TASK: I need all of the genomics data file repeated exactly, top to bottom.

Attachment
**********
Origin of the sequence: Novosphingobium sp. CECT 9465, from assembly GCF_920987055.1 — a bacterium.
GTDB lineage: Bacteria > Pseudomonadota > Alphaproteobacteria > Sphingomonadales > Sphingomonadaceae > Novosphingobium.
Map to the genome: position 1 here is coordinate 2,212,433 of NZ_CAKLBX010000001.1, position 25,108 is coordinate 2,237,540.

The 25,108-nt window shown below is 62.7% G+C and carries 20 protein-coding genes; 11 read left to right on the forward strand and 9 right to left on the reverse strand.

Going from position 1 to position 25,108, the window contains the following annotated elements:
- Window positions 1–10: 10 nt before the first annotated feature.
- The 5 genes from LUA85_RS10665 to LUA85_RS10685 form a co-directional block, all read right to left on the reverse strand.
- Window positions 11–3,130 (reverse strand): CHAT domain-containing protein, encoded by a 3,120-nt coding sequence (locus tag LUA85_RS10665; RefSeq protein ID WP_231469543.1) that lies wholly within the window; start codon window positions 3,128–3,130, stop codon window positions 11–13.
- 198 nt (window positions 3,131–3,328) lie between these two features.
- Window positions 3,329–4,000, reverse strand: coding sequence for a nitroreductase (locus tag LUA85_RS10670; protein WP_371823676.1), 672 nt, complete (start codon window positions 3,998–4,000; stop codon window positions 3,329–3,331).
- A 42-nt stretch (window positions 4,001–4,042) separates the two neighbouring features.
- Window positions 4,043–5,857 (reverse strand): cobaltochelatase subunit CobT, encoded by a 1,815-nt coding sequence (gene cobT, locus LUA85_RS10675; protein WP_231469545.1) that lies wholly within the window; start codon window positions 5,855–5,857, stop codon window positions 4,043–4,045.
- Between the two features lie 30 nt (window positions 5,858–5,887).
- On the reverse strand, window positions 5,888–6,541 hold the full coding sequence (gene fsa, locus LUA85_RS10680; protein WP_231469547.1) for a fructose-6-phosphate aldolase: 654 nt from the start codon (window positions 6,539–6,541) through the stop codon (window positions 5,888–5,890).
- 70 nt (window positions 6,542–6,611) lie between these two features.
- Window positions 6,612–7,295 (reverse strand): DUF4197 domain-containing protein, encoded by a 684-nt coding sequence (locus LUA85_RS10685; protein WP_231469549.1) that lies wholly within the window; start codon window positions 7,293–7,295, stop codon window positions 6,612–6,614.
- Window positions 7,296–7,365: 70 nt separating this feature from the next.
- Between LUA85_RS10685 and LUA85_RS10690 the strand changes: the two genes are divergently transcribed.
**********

Origin of the sequence: Novosphingobium sp. CECT 9465, from assembly GCF_920987055.1 — a bacterium.
GTDB lineage: Bacteria > Pseudomonadota > Alphaproteobacteria > Sphingomonadales > Sphingomonadaceae > Novosphingobium.
Map to the genome: position 1 here is coordinate 2,212,433 of NZ_CAKLBX010000001.1, position 25,108 is coordinate 2,237,540.

The 25,108-nt window shown below is 62.7% G+C and carries 20 protein-coding genes; 11 read left to right on the forward strand and 9 right to left on the reverse strand.

Going from position 1 to position 25,108, the window contains the following annotated elements:
- Window positions 1–10: 10 nt before the first annotated feature.
- The 5 genes from LUA85_RS10665 to LUA85_RS10685 form a co-directional block, all read right to left on the reverse strand.
- Window positions 11–3,130 (reverse strand): CHAT domain-containing protein, encoded by a 3,120-nt coding sequence (locus tag LUA85_RS10665; RefSeq protein ID WP_231469543.1) that lies wholly within the window; start codon window positions 3,128–3,130, stop codon window positions 11–13.
- 198 nt (window positions 3,131–3,328) lie between these two features.
- Window positions 3,329–4,000, reverse strand: coding sequence for a nitroreductase (locus tag LUA85_RS10670; protein WP_371823676.1), 672 nt, complete (start codon window positions 3,998–4,000; stop codon window positions 3,329–3,331).
- A 42-nt stretch (window positions 4,001–4,042) separates the two neighbouring features.
- Window positions 4,043–5,857 (reverse strand): cobaltochelatase subunit CobT, encoded by a 1,815-nt coding sequence (gene cobT, locus LUA85_RS10675; protein WP_231469545.1) that lies wholly within the window; start codon window positions 5,855–5,857, stop codon window positions 4,043–4,045.
- Between the two features lie 30 nt (window positions 5,858–5,887).
- On the reverse strand, window positions 5,888–6,541 hold the full coding sequence (gene fsa, locus LUA85_RS10680; protein WP_231469547.1) for a fructose-6-phosphate aldolase: 654 nt from the start codon (window positions 6,539–6,541) through the stop codon (window positions 5,888–5,890).
- 70 nt (window positions 6,542–6,611) lie between these two features.
- Window positions 6,612–7,295 (reverse strand): DUF4197 domain-containing protein, encoded by a 684-nt coding sequence (locus LUA85_RS10685; protein WP_231469549.1) that lies wholly within the window; start codon window positions 7,293–7,295, stop codon window positions 6,612–6,614.
- Window positions 7,296–7,365: 70 nt separating this feature from the next.
- Between LUA85_RS10685 and LUA85_RS10690 the strand changes: the two genes are divergently transcribed.